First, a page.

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J.W. v. R.J.R.

February 16, 2010

J.W., PLAINTIFF, AND S.W., PLAINTIFF-APPELLANT,
v.
R.J.R., DEFENDANT-RESPONDENT.



On appeal from the Superior Court of New Jersey, Chancery Division, Family Part, Essex County, Docket No. FD-07-42-09.

Per curiam.

RECORD IMPOUNDED

NOT FOR PUBLICATION WITHOUT THE APPROVAL OF THE APPELLATE DIVISION

Submitted January 25, 2010

Before Judges Rodríguez and Reisner.

Plaintiff S.W. appeals from a final order of the Family Part dated April 17, 2009, denying her application for visitation with her sister's adopted child.*fn1 We affirm.

I.

To summarize the essential facts, this appeal concerns an application for visitation by the child's great aunt (S.W.), despite the objections of the child's maternal grandmother (defendant R.J.R.), who has adopted the child. According to plaintiff's submissions, she and her husband obtained physical custody of the child soon after his birth on February 7, 2005. The Division of Youth and Family Services (DYFS) had taken the child from his mother (R.J.R.'s daughter) due to her substance abuse problems. At that time, R.J.R. was unable to obtain custody of her grandson because she was in the process of contesting a DYFS finding of abuse concerning one of her other daughters. Therefore, S.W. and her husband cared for the child from February 2005 until November 2006, when he was about a year and nine months old.

However, plaintiff and her husband never intended to obtain permanent custody of the child. Instead, they at all times supported R.J.R.'s efforts to obtain legal custody of her grandchild, a goal the child's mother also supported. When the child abuse finding against her was overturned, R.J.R. obtained custody of the child by court order dated November 6, 2006. The child's mother died in October 2007, and R.J.R. legally adopted the child on January 17, 2008. In March 2008, R.J.R. told plaintiff that she did not want her to visit with the child.

Plaintiff and her husband filed this suit on November 12, 2008, claiming that she and her husband were the child's psychological parents and that visitation was in his best interest.*fn2 Defendant opposed the application, asserting that she had allowed what she characterized as "transitional visitation" with plaintiff after she obtained custody of the child. Defendant contended that she had "pleaded with [plaintiff] to please respect my wish to heal from [my] daughter's death and to give me time to establish an uncomplicated schedule for [the child.]" However, she contended that plaintiff had behaved in an interfering and overbearing manner, including sending threatening letters, "besmirch[ing] my reputation in the church where I am very active in the youth ministry," and having "unauthorized contact with [the child] at his daycare program."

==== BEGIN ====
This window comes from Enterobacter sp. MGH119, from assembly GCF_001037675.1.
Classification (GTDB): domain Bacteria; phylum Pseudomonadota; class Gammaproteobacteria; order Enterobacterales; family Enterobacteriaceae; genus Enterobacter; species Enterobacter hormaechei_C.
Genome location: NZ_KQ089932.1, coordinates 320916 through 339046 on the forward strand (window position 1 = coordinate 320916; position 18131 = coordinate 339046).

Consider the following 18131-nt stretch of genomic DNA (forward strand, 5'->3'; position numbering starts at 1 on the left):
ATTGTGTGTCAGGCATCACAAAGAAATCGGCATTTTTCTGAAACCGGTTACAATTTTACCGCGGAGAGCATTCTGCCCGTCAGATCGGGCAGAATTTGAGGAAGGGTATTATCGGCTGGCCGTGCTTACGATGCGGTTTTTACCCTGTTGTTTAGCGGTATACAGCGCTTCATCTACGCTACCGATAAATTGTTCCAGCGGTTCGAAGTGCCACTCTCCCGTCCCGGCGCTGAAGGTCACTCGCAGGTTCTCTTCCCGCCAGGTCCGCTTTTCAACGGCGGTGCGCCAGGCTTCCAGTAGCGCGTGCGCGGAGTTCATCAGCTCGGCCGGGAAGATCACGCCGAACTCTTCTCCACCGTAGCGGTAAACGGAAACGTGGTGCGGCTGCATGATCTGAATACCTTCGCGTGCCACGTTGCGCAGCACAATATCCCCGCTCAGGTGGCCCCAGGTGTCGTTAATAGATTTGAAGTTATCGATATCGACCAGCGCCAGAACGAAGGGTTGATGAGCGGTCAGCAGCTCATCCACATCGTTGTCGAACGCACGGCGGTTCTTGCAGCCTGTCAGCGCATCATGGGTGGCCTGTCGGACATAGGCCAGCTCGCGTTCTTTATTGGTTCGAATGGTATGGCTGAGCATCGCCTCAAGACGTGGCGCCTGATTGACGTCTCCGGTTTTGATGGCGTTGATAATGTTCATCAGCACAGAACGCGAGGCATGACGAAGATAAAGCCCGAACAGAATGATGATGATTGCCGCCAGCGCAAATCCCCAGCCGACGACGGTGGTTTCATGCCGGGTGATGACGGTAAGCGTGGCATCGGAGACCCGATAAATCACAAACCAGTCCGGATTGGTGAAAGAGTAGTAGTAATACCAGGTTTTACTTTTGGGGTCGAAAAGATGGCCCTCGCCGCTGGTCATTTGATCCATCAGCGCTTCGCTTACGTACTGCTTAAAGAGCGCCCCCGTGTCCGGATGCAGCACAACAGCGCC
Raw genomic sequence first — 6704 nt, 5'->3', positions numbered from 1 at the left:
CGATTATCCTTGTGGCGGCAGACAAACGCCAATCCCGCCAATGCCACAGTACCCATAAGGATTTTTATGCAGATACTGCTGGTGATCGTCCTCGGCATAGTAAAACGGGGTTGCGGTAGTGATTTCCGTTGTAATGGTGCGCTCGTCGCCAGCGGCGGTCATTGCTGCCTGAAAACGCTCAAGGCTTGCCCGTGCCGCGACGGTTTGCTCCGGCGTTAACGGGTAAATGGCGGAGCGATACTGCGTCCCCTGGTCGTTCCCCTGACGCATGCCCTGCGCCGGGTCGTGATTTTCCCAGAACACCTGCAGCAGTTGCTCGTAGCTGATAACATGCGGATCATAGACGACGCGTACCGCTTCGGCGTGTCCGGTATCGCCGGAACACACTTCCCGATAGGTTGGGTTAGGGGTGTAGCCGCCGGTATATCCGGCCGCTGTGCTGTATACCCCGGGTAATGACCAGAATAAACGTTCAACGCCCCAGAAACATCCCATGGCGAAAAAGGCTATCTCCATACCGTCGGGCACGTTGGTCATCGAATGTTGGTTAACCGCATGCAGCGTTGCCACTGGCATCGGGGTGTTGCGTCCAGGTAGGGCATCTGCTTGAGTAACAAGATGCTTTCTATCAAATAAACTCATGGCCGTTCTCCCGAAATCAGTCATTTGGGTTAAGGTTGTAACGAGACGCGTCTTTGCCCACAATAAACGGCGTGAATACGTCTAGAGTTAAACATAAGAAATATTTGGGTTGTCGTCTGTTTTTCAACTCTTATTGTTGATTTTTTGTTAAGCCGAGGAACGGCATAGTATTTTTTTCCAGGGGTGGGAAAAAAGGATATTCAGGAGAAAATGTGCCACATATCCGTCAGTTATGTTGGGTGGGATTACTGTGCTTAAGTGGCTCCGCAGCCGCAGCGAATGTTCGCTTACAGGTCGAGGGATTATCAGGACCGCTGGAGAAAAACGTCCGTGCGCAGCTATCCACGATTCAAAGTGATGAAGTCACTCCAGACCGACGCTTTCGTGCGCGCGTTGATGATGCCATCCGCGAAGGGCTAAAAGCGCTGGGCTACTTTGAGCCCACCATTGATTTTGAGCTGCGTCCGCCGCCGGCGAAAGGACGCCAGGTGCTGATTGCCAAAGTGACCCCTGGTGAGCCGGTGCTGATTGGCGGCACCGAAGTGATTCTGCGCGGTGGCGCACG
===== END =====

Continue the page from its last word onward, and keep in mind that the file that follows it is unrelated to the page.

By order dated January 14, 2009, the trial judge denied the visitation application. However, the order noted that

[Plaintiff's] application for custody & visitation is denied. However, the [plaintiff] may have an expert advise the court that a bonding evaluation could be conducted on a (4) year old child, who resided with a foster parent for approximately (21) months after birth and is now and has been with the adoptive parent since that time.

The expert should explain how a child of that age could be psychologically harmed from such separation.

Plaintiff submitted an expert report, dated February 18, 2009, in which the expert opined that children can form attachments with preferred caregivers starting "between the ages of about 6 months and two or three years." She also opined "that a child can suffer considerable psychological harm if severed from a relationship with his primary caretakers after the age of two." The expert explained that the child had suffered two traumatic life events in the death of his mother and the loss of his early caretakers, and might be blaming ...


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